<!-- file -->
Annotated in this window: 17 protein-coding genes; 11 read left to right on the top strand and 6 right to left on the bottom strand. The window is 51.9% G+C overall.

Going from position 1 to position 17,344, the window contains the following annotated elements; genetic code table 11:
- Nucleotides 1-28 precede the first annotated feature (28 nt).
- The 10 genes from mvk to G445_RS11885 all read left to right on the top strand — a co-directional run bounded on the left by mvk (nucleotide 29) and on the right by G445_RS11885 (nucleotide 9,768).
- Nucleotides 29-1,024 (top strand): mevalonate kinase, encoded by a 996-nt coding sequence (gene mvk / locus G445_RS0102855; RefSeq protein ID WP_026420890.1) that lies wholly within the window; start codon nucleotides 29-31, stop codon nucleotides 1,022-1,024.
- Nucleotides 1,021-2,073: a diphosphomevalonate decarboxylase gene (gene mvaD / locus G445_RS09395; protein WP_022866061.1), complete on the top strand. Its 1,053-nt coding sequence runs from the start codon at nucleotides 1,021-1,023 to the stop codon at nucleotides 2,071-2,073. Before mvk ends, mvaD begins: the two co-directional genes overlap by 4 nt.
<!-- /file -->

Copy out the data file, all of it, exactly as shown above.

Annotated in this window: 17 protein-coding genes; 11 read left to right on the top strand and 6 right to left on the bottom strand. The window is 51.9% G+C overall.

Going from position 1 to position 17,344, the window contains the following annotated elements; genetic code table 11:
- Nucleotides 1-28 precede the first annotated feature (28 nt).
- The 10 genes from mvk to G445_RS11885 all read left to right on the top strand — a co-directional run bounded on the left by mvk (nucleotide 29) and on the right by G445_RS11885 (nucleotide 9,768).
- Nucleotides 29-1,024 (top strand): mevalonate kinase, encoded by a 996-nt coding sequence (gene mvk / locus G445_RS0102855; RefSeq protein ID WP_026420890.1) that lies wholly within the window; start codon nucleotides 29-31, stop codon nucleotides 1,022-1,024.
- Nucleotides 1,021-2,073: a diphosphomevalonate decarboxylase gene (gene mvaD / locus G445_RS09395; protein WP_022866061.1), complete on the top strand. Its 1,053-nt coding sequence runs from the start codon at nucleotides 1,021-1,023 to the stop codon at nucleotides 2,071-2,073. Before mvk ends, mvaD begins: the two co-directional genes overlap by 4 nt.